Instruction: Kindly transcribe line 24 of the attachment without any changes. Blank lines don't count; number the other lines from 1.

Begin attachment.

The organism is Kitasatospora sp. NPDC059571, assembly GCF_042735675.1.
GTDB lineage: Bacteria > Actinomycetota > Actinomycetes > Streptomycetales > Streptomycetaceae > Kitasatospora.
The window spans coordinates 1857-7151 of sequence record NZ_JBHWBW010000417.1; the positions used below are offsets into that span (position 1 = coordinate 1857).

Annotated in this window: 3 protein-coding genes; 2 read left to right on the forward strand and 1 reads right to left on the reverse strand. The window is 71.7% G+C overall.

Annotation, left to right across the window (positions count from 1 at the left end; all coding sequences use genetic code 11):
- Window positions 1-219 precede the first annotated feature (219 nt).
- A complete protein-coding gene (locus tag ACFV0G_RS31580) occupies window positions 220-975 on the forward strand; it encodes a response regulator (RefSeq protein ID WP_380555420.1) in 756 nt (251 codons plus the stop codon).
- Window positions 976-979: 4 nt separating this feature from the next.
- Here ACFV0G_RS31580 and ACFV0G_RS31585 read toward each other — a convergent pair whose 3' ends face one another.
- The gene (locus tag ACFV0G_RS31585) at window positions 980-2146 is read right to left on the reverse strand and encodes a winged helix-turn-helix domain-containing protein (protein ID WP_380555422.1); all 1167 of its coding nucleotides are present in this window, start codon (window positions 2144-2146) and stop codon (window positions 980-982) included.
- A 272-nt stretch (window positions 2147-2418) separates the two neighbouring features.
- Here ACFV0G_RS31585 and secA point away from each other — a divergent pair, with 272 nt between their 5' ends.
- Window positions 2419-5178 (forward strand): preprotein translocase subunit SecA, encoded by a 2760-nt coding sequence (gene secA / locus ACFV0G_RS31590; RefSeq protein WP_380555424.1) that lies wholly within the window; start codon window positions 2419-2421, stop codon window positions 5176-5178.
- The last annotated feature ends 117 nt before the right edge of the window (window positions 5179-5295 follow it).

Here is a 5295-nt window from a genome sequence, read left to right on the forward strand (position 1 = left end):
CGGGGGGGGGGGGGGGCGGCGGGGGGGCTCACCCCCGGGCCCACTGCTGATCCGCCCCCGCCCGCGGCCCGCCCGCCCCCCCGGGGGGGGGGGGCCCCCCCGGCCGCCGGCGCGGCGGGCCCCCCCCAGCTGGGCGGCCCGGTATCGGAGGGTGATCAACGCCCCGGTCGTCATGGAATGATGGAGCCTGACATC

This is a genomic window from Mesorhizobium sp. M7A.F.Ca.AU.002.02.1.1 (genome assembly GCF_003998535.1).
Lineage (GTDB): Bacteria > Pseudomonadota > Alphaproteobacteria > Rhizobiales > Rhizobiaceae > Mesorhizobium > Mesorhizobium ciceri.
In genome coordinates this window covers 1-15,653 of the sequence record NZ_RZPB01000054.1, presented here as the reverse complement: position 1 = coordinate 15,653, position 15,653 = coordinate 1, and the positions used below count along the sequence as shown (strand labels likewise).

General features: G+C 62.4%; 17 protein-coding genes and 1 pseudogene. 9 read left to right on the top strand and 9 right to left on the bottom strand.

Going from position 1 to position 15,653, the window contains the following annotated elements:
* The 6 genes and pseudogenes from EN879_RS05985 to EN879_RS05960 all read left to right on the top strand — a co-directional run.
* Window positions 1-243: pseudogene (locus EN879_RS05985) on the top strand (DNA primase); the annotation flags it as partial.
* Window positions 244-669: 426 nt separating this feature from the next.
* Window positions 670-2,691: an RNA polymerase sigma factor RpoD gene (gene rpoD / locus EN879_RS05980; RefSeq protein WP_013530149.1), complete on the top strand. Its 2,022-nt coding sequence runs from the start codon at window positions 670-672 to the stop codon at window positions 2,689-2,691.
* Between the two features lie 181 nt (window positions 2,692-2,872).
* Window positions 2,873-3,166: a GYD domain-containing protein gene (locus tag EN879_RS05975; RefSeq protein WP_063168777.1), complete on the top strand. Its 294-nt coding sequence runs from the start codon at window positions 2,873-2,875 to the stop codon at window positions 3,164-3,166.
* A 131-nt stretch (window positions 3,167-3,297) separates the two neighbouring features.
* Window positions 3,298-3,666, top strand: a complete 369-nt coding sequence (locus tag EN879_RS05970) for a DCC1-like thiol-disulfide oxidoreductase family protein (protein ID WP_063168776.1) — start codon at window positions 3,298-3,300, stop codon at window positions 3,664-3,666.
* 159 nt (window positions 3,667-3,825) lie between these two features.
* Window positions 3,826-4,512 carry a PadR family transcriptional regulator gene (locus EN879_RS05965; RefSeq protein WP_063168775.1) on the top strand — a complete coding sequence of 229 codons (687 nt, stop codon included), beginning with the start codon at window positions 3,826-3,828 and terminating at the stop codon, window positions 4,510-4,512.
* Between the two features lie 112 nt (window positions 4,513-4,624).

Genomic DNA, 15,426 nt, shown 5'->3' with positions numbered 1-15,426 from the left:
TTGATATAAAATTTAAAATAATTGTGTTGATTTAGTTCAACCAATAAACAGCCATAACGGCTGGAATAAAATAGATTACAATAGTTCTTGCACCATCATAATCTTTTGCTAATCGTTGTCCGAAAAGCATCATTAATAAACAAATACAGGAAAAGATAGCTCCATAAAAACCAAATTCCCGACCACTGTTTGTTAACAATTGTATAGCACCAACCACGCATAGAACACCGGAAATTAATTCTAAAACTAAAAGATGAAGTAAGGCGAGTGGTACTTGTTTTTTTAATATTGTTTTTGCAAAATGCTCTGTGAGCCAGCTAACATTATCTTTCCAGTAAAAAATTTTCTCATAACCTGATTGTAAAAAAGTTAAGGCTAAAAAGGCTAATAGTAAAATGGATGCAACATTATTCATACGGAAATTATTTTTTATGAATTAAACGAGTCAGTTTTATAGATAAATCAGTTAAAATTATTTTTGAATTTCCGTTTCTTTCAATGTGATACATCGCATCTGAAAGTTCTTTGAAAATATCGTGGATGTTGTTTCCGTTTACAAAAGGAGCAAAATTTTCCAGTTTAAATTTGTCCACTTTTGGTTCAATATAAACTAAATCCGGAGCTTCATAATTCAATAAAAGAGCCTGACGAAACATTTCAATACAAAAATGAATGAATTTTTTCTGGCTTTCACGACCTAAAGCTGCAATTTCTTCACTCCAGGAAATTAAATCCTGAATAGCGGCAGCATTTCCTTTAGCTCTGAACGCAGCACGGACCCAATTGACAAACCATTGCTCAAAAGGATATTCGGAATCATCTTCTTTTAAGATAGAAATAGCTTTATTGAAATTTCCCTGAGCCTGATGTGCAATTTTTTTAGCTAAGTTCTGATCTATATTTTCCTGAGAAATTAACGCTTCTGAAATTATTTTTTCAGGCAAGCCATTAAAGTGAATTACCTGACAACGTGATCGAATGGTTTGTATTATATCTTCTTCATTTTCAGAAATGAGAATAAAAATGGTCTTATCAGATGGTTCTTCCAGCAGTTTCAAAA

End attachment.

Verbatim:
* Window positions 244-669: 426 nt separating this feature from the next.